• Clinical science

Elbow dislocation (Dislocation of the elbow…)

Abstract

The elbow is the second most commonly dislocated joint after the shoulder. A fall on an outstretched hand is the usual mode of injury. Complex elbow dislocations have an associated fracture, while simple elbow dislocations do not. Clinical features include pain and swelling of the joint and an inability to flex/extend the elbow. Examination reveals a loss of the triangular orientation between the medial and lateral epicondyles of the humerus and the olecranon process of the ulna. X-rays of the elbow joint confirm a dislocation and may show a positive fat pad sign. Simple elbow dislocations can be managed conservatively with closed reduction and immobilization. Complex elbow dislocations require surgical intervention with open reduction and internal fixation. Complications of elbow dislocation include joint instability/contractures and heterotopic ossification.

Radial head subluxation is discussed in another learning card.

Epidemiology

  • Second most frequently dislocated joint (after the shoulder joint) Accounts for up to 25% of all elbow injuries
  • Sex: >
  • Peak incidence: 10–20 years

References:[1]

Epidemiological data refers to the US, unless otherwise specified.

Etiology

  • Trauma: typically from a fall with an outstretched hand
  • Specific mechanism of injury
    • Fall on an outstretched hand → posterior elbow dislocation
    • A posterior, direct trauma to a flexed elbow → anterior elbow dislocation
    • Medial/lateral trauma to the elbow → medial/lateral elbow dislocation
    • High impact trauma to the elbow → divergent elbow dislocation

References:[2]

Classification

  • Anatomical classification
    • Posterior dislocation (most common: 90%)
    • Anterior dislocation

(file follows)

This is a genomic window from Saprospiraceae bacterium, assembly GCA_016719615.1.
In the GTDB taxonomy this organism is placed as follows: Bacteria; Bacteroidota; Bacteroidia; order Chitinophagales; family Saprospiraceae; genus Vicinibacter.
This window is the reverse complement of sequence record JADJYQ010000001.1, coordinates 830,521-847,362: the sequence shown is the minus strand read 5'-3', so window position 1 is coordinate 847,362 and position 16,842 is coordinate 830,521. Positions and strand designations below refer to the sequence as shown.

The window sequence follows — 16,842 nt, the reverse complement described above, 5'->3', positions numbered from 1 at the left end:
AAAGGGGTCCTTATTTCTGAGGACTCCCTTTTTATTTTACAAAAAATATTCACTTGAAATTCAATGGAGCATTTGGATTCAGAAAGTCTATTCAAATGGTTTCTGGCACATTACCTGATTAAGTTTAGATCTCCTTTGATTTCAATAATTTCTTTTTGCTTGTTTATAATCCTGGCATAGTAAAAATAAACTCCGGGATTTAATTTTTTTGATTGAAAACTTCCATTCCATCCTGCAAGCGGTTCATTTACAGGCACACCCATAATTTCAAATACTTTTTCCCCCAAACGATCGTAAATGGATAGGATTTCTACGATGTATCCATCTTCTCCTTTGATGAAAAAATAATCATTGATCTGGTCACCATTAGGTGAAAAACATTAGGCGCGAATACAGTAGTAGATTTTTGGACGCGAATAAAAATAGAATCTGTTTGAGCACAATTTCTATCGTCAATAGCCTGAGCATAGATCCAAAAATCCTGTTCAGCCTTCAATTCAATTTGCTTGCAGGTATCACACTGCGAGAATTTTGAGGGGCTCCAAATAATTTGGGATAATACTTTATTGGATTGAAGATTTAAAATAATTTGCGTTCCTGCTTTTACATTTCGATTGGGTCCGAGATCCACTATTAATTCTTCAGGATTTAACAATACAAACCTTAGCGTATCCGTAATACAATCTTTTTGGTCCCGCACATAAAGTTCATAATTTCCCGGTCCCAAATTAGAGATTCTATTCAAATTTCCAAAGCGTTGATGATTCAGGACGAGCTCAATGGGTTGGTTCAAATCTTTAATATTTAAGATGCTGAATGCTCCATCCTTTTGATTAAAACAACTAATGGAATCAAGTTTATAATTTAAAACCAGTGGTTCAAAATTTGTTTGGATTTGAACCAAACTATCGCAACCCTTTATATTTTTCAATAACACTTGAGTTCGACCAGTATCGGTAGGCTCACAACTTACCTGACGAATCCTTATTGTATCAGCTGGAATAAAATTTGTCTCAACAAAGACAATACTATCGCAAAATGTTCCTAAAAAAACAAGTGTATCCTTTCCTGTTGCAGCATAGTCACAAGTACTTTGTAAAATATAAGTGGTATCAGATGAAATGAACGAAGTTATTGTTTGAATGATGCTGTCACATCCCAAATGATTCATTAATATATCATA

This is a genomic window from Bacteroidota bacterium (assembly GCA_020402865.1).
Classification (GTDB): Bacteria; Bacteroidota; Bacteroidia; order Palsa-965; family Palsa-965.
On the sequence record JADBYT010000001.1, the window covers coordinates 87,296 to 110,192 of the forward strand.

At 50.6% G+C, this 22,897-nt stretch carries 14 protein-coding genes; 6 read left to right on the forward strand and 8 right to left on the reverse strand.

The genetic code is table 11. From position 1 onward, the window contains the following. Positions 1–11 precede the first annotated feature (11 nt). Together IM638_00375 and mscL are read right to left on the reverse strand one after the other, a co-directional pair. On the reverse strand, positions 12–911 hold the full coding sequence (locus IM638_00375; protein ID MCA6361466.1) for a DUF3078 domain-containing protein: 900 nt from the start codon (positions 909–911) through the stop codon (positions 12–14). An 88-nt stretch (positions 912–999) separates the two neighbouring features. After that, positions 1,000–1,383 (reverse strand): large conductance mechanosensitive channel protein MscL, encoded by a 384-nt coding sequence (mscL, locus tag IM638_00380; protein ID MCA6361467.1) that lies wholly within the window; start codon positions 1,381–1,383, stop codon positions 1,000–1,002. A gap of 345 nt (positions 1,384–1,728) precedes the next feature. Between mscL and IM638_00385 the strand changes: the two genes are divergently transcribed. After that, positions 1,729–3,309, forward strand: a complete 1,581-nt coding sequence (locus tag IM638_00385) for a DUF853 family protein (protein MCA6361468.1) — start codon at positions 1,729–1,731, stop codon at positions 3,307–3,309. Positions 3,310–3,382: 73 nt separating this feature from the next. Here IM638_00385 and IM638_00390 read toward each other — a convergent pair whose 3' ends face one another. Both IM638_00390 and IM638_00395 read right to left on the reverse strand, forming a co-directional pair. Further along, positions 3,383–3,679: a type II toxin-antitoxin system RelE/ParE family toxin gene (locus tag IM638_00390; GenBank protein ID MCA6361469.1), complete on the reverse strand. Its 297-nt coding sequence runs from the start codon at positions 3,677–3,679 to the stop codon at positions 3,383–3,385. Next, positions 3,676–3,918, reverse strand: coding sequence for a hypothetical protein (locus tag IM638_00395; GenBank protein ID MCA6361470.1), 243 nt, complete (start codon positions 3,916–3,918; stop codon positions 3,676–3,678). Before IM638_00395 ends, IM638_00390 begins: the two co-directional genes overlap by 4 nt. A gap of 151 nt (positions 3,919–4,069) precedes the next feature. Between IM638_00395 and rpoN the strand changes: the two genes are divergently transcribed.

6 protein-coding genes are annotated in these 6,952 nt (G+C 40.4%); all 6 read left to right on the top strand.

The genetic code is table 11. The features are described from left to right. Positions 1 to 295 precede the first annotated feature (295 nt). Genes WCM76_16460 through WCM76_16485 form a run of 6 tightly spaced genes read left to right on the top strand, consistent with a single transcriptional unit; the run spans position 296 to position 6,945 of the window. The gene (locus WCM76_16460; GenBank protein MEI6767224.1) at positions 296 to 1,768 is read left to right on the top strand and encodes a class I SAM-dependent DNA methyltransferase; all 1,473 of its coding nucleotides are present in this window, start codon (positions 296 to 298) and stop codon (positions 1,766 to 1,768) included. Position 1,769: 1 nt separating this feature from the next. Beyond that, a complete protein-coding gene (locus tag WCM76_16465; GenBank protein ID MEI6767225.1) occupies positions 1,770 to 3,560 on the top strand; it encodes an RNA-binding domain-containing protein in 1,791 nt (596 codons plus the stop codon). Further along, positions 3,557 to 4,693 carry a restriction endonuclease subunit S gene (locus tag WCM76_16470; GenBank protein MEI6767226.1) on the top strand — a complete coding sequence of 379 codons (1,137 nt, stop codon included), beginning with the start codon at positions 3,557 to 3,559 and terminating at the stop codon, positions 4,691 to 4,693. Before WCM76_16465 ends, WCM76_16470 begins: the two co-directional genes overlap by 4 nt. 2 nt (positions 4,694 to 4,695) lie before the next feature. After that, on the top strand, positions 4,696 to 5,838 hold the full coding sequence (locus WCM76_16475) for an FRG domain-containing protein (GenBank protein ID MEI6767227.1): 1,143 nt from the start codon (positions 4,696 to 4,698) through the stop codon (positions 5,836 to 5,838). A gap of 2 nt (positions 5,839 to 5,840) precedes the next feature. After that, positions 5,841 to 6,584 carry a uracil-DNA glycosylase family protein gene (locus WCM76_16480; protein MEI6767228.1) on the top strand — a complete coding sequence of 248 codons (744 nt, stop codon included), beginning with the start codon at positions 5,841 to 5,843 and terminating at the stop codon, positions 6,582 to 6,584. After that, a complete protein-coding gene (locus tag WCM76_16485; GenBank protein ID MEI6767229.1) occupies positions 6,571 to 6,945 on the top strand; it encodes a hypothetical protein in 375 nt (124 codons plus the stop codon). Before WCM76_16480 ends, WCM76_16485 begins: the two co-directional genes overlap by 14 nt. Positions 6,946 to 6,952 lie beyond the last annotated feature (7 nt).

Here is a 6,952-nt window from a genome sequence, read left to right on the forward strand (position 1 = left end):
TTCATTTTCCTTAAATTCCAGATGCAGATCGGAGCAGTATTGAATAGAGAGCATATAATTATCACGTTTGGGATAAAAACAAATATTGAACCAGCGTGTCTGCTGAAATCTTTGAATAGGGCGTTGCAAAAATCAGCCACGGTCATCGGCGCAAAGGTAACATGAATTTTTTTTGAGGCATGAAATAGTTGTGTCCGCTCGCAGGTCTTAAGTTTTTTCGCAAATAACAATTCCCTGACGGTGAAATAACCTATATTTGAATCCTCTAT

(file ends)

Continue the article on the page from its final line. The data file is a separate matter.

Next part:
• Medial dislocation
    • Lateral dislocation
    • Divergent dislocations (rare)
  • Presence of co-existent fractures
    • Simple dislocation (up to 60%)
    • Complex dislocation

References:[1][2]

Clinical features

References:[3][4][5][6][7]

Diagnostics

  • Physical examination
  • X-ray of the elbow joint
    • AP view and lateral view to confirm dislocation and exclude fracture
    • The direction of dislocation can be seen (posterior, anterior, etc.).
    • CT scan of the elbow joint: indicated only if a complex elbow dislocation is suspected to evaluate the extent of associated fractures

References:[1][2][8][9][10][11]

Treatment

  • Conservative management
    • Indication: simple elbow dislocation (no fracture)
    • Procedure: closed reduction
    • Signs of successful reduction: return of the normal triangular orientation of the 3 bony prominences of the elbow; decrease in pain
    • Postreduction x-rays are obtained
    • Neurovascular status should be re-checked
    • Immobilization of the relocated elbow in a posterior splint or brace, in pronation and 90° flexion for 7–10 days
  • Surgical intervention
    • Indication: complex elbow dislocation (concomitant fracture); failed closed reduction; joint instability post-reduction; vascular injury
    • Procedure:
      1. Closed reduction of elbow
      2. Open reduction and internal fixation of the fractured segments and repair of the torn medial and/or lateral collateral ligaments of the elbow
    • Postoperative elbow x-rays are obtained
    • Postoperative neurovascular status of the forearm and hand are checked
    • Immobilization of the elbow in a posterior splint or bracein pronation and 90° flexion for 3 weeks
  • Rehabilitation: range of motion exercises (active and passive)

References:[5][12][13][14][15]

Complications

We list the most important complications. The selection is not exhaustive.